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Over the last 26 ½ years or so the SPX has burst higher out of this “failed selloff” and consolidation on a consistent basis. But the implications are only bullish for a few short days. After that there does not appear to be a decided edge for either the bulls or the bears.

 

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SPX After Quick Drops From 50-day Highs

The study below is one I have shown here on the blog for a long time. It looks at relatively sharp selloffs from intermediate-term highs. It shows that there has been a strong tendency for situations like the current one to bounce. Results are updated.

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The stats all suggest an upside edge over the next 1-5 days. Traders may want to keep this in mind the next few days.

 

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Andrew Swanscott Interviewed me at Better System Trader (and Quantocracy readers liked it!)

Need something to listen to on your Memorial Day weekend car trip?  Can’t bear to be without the markets for 3 days?  Check Andrew Swanscott’s interview with me at his great new site, Better System Trader.  It was published just a few days ago and joins a growing list of excellent podcasts that Andrew has done.

 

I was also honored to see the interview was voted one of the top Quantocracy links this week by Quantocracy readers.

http://quantocracy.com/new-feature-at-quantocracy-voting/

 

Of course if you follow @BetterSystemTrader, or @Quantocracy, or @AbnormalReturns you are probably already aware of the interview.  If not, you may want to follow them.

 

Enjoy the long weekend!

 

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Why Friday’s Quiet OpEx Could Mean Trouble This Week

Despite the options expiration, SPY volume came in at the lowest level of the week. When combined with the fact that the VIX also closed at a recent low it brought about a bearish study from the Quantifinder. Results below are all updated.

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The low VIX typically suggests complacency. It also frequently occurs when the market is at a short-term high level as it is now. The low SPY volume may also suggest complacency. SPY volume tends to spike during times of fear and to be low when traders are more comfortable. This is partially due to SPY often acting as a hedge security. Traders are less inclined to hedge when they are comfortable with market conditions. In any case, while the instances are a little low, the results are suggestive of a downside edge for about a week.

 

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What Friday’s Big VXO Drop Could Mean For Monday

The VIX, which is a measure of options pricing and is often referred to as a “fear index” saw a 15% drop on Friday. Meanwhile, the VXO, which is the old measure of the VIX, declined nearly 22%. Such big declines often suggest short-term over-optimism on the part of traders and are followed by a dip the next day. This can be seen in the study below.

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Numbers here suggest a downside edge. Traders may want to keep this in mind today.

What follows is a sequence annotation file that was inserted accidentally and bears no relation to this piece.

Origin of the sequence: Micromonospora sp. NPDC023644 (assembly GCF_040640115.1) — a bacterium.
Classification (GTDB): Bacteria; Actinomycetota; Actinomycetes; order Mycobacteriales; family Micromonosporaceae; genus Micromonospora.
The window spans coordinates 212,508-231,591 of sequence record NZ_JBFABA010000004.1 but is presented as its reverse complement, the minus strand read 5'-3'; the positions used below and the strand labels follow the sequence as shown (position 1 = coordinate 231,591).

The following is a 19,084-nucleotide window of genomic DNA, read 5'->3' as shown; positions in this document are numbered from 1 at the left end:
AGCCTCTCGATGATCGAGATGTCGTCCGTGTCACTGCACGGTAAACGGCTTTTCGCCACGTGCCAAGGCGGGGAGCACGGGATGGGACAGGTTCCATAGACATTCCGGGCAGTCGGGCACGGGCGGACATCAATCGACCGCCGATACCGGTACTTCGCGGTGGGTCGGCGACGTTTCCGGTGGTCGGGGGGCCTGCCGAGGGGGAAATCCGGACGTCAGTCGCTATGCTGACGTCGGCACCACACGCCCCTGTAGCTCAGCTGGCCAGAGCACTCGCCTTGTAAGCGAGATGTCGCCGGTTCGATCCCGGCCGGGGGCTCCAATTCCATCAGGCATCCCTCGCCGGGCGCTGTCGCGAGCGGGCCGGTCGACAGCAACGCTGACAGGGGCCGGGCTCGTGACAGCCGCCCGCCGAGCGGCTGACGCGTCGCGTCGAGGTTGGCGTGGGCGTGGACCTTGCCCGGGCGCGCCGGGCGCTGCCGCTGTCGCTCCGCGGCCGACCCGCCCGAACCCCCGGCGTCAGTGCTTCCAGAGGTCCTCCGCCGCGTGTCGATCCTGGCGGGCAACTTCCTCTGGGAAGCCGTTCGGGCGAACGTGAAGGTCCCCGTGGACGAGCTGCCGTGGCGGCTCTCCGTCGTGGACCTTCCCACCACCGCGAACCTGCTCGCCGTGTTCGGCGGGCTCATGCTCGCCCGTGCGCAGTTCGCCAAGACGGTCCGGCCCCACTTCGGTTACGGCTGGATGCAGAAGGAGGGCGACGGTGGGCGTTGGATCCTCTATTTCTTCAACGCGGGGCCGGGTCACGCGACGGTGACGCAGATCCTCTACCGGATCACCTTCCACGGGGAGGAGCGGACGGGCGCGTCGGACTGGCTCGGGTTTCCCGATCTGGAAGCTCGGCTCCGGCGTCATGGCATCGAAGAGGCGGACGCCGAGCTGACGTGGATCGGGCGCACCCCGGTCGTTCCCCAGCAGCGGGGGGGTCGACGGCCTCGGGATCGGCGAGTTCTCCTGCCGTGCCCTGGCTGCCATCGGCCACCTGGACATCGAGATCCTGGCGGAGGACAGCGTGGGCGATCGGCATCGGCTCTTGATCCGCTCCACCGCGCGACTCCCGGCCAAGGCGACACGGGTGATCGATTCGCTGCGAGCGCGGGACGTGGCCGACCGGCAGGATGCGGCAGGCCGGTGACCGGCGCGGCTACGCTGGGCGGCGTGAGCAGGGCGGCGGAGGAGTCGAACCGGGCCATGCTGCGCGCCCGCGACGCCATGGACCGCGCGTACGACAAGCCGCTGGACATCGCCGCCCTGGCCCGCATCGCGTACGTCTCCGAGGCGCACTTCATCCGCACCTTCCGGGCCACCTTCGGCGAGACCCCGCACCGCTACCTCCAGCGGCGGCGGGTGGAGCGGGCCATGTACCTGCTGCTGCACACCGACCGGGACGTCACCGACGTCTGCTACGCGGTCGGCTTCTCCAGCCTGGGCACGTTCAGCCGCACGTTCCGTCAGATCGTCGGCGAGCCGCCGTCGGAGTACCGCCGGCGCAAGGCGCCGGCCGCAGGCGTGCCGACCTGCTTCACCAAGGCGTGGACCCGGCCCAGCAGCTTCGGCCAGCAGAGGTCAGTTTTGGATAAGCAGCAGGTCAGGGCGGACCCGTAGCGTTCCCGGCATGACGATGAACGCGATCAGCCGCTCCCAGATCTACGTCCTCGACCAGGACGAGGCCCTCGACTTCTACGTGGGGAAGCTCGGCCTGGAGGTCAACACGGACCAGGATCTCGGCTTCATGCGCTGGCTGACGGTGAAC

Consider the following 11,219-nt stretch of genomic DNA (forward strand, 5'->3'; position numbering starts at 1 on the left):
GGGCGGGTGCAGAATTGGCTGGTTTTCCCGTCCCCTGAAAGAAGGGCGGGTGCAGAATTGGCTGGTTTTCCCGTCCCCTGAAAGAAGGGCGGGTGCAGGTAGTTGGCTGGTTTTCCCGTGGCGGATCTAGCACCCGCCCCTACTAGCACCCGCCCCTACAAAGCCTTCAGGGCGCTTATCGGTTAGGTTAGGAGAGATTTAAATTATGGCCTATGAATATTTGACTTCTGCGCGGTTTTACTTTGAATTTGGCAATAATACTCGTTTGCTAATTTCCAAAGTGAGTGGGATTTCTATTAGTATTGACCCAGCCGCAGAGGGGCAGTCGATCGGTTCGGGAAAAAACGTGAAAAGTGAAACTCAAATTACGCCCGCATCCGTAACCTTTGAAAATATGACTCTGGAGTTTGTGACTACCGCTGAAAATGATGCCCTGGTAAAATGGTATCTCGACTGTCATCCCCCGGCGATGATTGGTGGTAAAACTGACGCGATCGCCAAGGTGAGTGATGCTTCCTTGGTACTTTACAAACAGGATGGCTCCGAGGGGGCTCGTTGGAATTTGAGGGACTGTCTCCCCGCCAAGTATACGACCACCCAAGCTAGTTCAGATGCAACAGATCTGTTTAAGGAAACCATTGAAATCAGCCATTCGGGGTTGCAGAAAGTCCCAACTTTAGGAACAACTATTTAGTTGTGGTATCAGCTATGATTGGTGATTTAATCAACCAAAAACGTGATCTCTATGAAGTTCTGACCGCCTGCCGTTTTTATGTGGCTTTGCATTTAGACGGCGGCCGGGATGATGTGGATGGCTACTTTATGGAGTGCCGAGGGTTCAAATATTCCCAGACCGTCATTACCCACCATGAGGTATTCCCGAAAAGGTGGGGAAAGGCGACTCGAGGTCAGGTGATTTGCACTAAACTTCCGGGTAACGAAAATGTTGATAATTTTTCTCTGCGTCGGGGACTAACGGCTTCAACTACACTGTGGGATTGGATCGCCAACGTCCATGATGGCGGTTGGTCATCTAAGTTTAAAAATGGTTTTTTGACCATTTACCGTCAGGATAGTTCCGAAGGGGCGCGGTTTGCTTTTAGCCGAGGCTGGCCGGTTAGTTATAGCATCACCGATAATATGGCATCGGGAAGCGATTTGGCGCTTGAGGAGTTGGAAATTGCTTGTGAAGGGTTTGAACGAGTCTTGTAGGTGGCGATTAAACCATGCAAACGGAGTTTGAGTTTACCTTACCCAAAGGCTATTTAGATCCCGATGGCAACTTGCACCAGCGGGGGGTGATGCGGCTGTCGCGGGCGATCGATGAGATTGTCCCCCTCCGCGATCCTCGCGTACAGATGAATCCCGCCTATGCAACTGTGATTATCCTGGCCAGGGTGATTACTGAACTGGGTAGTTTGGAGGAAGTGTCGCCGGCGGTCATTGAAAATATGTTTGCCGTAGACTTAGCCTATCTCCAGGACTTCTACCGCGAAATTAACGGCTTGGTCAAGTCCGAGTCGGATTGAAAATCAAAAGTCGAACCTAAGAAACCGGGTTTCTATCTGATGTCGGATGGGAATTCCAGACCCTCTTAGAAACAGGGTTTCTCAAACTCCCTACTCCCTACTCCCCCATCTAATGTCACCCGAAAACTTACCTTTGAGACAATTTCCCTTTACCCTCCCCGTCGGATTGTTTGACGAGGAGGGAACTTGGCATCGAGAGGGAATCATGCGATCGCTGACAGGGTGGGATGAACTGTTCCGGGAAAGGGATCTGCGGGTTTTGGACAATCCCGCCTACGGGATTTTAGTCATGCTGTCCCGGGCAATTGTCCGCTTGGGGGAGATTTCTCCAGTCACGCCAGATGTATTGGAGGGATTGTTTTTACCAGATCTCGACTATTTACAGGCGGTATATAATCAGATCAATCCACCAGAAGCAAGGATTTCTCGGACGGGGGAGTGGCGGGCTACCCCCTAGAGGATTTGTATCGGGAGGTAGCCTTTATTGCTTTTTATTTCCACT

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Employment Day Action

One factor that will likely have a substantial impact on market movement on Friday is the reaction to the Employment Report. Employment days have done fairly well over the last few years but most of the gains are thanks to the overnight session. This can be seen in the 2 profit curves below.

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As you can see, the overnight has generated more than 9x the profits of the day. Day profits have been less reliable and more volatile. With the report just released it appears the typical gap higher is going to occur. Unfortunately, what happens between the open and the close is a lot more random.

 

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When May Starts With A Rise

May has seen a rise on the 1st trading day of the month a high percentage of the time. But that start of May strength has not typically seen follow-through in the next few days. This can be seen in the results table below.

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Of the 18 instances that rose on the first day in May since 1987, 14 of them closed lower 4 days later. Traders may want to keep this in mind this week.

 

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When SOX Falls As NDX Has A Strong Day

One interesting aspect of Friday’s action was the discrepancy between the NDX and the SOX. While the NDX rose 1.3%, the SOX declined 1.7% – which is very unusual action. Below is an updated study that looks at times the NDX rose by a least 1% while the SOX declined.

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Six days later 76% of the instances were losers and the average occurrence was nearly a 3% loss. That seems to be a fairly substantial edge, and may be worth giving some considerations to. I should note that the majority of the studies I am looking at currently are leaning bullish. But if short-term bears want something to grasp onto, this may help with their case.